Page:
On The Edges of Av das Américas–Part 1

This is Part 1 of a two-part article about a community of 200 families on Avenida das Américas, in Guaratiba. For Part 2 click here.

Along Avenida das Américas in Guaratiba, Rio de Janeiro’s West Zone, about 200 low income families live in well-built houses along the north side of the road.

The majority of residents have lived here some 15 to 20 years, others bought their lot from a previous occupant, and the land has been many years without an owner’s claim. Most employed women work as domestic help in upper class households in Rio’s south zone and in Barra da Tijuca, and the men’s professions are various. There are several churches and many small businesses within the community. Houses have basic services from Light and septic tanks, though residents are working on putting in a sewer system now.

Until this past November, these 200 families weren’t formally organized as a community or neighborhood. They have come together as they are facing forced evictions because of a city government plan to widen Avenida das Américas. More than ten years ago, city government had announced its plan to add extra lanes along the south side of the avenue, which is to say it would actually be across the road from this community. As part of the plan, the city negotiated with land and home owners on that side of the road, compensating them financially for the lots of land needed for the expansion and giving them time to move houses and other structures away from the road. Despite having finished these initial phases of the plan years ago, only this past November, 2010, did city government begin construction, which is part of larger development plans for the upcoming World Cup and Olympic Games.

However, in November, construction workers from SANERIO showed up without prior notice, knocking on doors on the left side of Avenida das Américas, telling families they had to vacate the houses immediately for construction. A sense of panic struck the community without any explanation for this sudden change, and they quickly went to the SANERIO office to find out what was going on. City government responded the following week by sending workers to do a lightning registry of residents and spray paint houses for removal, all in one day. Families were informed that they had apartments waiting for them in far away Campo Grande and that they had to be out by the beginning of 2011. Residents have received no alternative offers. Those families whose monthly income is greater than R$ 1,300 aren’t entitled to an apartment as part of this city program and won’t receive any help for relocation.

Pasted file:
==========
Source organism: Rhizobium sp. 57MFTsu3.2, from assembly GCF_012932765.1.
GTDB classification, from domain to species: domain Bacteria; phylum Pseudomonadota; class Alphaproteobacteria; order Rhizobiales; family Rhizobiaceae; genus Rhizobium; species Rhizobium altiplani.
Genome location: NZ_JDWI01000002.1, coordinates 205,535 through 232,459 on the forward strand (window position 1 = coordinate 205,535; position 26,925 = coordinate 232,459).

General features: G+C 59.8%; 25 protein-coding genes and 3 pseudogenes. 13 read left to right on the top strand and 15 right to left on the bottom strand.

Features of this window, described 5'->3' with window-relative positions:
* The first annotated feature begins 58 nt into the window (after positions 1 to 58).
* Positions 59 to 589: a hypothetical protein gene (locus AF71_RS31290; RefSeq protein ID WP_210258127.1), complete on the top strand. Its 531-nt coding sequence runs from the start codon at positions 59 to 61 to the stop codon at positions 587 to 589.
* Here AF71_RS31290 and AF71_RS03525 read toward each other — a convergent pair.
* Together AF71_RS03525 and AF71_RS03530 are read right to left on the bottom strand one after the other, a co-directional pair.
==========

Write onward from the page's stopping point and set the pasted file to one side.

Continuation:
The sudden change of plans is full of controversy, which residents are quick to point out. There is already empty space along the south side of the road (where the government has already paid residents) to begin construction immediately without the need to destroy any houses or remove any families. Land on the north edge of the road is lower, so construction costs will be higher. But even if they were to widen the road there, they would only need 10 more meters to do so. However, houses are marked for removal more than 35 meters into the community.

Some residents have personally visited apartments in Campo Grande and concluded that the government’s is an unfair deal. It’s a house-for-apartment exchange, meaning that a household with two residents will receive the same apartment as will a family of twelve. According to residents who are already in these Campo Grande apartments, certain services have to be paid for, once you’re moved in, allowing residents no choice of provider. Not to mention that most will need two more bus fares than usual to get to work, meaning more time away from their loved ones and more money spent each day. Beyond these financial reasons, residents are concerned for their safety. According to one resident, “You don’t know who is moving in there. Here we all know each other; people take care of one another.”

Click here for Part 2.

Mary Allison Joseph is CatComm’s Networks Intern.